I hedged my bets in my most recent post on the subject, but I think the answer is now clear: the faster-than-light neutrino results were indeed in error. In brief, there were two problems that combined to yield an error of about 60 nanoseconds, which pushed the apparent speed of the neutrinos above the speed of light, which caused the uproar last fall.
The longer version (and Matt Strassler has a lot more details) gets a little complicated, but I will summarize:
- The main culprit was a fiber optic cable that was slightly out of alignment. This is not quite a “loose wire”, as it sometimes has been described: it’s far more subtle and harder to check than that, but it’s still fundamentally a simple technical problem. (My prediction that the effect was due to something really subtle turns out not to be correct!) When the alignment of the fiber optic cable is correct, the timing shrinks by 73 nanoseconds, larger than the original 60 nanosecond effect.
- A second, smaller source of error is something known as the “clock problem”, relates to the relative timing of events between two detectors. However, since the cable produces the larger effect, I’m not particularly concerned with the clock problem here (since I don’t have a lot of time to write today!).
I admit, I’m more than a little disappointed in this outcome. While I didn’t expect the faster-than-light result to stand for a variety of reasons, I assumed the most obvious potential hardware problems would be the first thing to check before announcing possibly paradigm-breaking experimental results to the public. Yes, it’s not just a loose connection, but given that they were able to find the problem within a few months indicates that some people at OPERA were likely already thinking the fiber optic cable could be a problem. In other words (as Matt Strassler also says), why didn’t anyone check this sort of thing before telling the world their results?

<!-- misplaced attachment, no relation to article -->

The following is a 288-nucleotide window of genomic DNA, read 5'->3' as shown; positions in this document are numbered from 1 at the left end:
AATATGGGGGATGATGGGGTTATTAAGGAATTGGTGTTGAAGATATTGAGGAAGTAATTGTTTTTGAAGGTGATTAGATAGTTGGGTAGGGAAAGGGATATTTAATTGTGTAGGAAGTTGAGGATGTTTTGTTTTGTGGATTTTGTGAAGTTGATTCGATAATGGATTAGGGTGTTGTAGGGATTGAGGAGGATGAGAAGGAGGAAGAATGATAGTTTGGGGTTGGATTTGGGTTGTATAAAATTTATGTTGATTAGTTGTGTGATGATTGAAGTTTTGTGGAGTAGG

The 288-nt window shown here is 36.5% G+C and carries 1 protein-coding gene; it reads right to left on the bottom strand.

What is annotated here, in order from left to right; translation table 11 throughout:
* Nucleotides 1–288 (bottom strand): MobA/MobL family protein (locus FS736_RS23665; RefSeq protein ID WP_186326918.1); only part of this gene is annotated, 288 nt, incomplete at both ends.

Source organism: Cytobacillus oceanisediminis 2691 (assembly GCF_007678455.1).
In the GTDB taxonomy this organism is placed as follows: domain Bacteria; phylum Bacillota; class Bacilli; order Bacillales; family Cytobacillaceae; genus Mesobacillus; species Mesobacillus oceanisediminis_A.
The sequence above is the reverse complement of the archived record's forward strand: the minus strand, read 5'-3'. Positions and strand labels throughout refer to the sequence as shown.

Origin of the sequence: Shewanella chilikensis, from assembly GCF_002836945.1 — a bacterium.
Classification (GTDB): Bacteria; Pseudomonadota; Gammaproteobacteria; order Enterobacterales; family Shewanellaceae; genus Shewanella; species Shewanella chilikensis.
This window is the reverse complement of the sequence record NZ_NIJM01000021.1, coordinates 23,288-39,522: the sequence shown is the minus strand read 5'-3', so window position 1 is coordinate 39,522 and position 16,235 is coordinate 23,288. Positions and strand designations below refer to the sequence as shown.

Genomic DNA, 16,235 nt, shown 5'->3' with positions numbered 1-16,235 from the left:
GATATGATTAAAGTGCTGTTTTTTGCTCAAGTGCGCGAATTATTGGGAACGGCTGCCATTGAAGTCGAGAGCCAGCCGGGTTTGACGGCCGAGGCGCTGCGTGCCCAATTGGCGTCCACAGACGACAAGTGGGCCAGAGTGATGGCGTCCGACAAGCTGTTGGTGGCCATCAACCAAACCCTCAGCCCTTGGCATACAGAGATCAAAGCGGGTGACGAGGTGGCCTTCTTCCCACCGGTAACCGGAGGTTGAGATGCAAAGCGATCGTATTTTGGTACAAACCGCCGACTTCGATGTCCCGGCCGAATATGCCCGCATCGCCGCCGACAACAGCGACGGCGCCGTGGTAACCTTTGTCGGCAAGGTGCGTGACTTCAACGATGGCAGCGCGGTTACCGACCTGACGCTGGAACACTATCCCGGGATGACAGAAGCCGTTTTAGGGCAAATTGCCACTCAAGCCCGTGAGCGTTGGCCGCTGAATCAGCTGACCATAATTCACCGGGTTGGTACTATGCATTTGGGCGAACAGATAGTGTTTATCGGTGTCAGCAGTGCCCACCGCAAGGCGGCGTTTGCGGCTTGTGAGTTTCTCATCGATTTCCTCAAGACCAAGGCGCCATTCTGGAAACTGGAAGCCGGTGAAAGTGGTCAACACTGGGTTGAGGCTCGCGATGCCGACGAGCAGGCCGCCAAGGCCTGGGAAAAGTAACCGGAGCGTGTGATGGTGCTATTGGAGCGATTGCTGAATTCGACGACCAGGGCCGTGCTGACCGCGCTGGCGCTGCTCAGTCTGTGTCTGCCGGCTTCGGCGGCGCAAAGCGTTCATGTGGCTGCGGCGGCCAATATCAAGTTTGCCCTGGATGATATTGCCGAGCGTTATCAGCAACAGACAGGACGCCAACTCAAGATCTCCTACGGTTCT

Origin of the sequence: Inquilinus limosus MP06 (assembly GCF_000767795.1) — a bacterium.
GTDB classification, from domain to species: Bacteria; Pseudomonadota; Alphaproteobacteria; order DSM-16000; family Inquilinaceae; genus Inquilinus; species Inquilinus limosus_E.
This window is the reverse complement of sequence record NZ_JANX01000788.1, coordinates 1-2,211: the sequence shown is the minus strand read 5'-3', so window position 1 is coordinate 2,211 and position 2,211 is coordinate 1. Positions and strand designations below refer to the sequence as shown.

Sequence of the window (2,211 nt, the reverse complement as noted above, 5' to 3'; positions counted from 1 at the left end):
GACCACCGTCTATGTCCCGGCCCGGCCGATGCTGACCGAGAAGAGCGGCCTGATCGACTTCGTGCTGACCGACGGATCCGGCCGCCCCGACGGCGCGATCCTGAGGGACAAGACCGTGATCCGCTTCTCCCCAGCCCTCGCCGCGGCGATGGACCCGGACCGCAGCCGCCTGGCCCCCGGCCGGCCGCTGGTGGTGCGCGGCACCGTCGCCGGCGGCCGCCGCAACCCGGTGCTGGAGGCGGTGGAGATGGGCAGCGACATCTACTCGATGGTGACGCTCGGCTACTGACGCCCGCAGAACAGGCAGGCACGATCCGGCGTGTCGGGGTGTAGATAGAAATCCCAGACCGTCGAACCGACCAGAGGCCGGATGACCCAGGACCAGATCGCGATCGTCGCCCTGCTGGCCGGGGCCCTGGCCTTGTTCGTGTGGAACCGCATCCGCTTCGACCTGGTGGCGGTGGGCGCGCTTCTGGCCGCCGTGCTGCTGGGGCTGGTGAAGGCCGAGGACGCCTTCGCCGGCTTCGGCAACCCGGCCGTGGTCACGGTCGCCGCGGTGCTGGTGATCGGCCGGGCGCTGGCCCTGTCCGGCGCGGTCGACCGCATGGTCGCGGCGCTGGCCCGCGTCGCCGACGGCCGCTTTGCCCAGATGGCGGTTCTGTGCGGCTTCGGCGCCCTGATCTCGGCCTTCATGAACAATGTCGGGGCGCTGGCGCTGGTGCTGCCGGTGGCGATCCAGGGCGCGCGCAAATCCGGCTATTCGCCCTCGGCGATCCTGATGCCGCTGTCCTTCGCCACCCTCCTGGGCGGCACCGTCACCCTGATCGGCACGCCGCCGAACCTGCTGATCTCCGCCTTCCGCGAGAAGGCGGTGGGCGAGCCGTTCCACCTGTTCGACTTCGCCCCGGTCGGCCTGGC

It has become a scientific cliché that extraordinary claims require extraordinary evidence (Carl Sagan is probably the best-known propagator). While it was to their credit that the original OPERA press releases were cautious about jumping to conclusions based on their data, in my mind the whole situation still feels like the students who would come to me after lab with results showing blatant violations of physical laws, wanting to know what they did wrong (usually when it’s too late to fix), but unwilling to check everything over themselves.
In any case, the whole OPERA saga is over. No Götterdämerung here; it more resembles a mistaken-identity farce as written by Gilbert and Sullivan, performed by the Marx Brothers.
4 responses to “A Most Disappointing OPERA”
I think many are relieved that we do not have to rethink relativity all the valuable consequences that this error would have elicited. I also think that this error should have been caught before such a disconbobulating announcement was made–reminds me of the kerfuffle surrounding cold fusion.
[…] difficulty is generally described as resulting from a “loose fiber optic cable,” and Matthew Francis’s reaction is honestly […]
I didn’t know that opera has encountered this, I am hoping that sooner they will fixed those issues. i still love Opera.
Ivanna from banc de jardin
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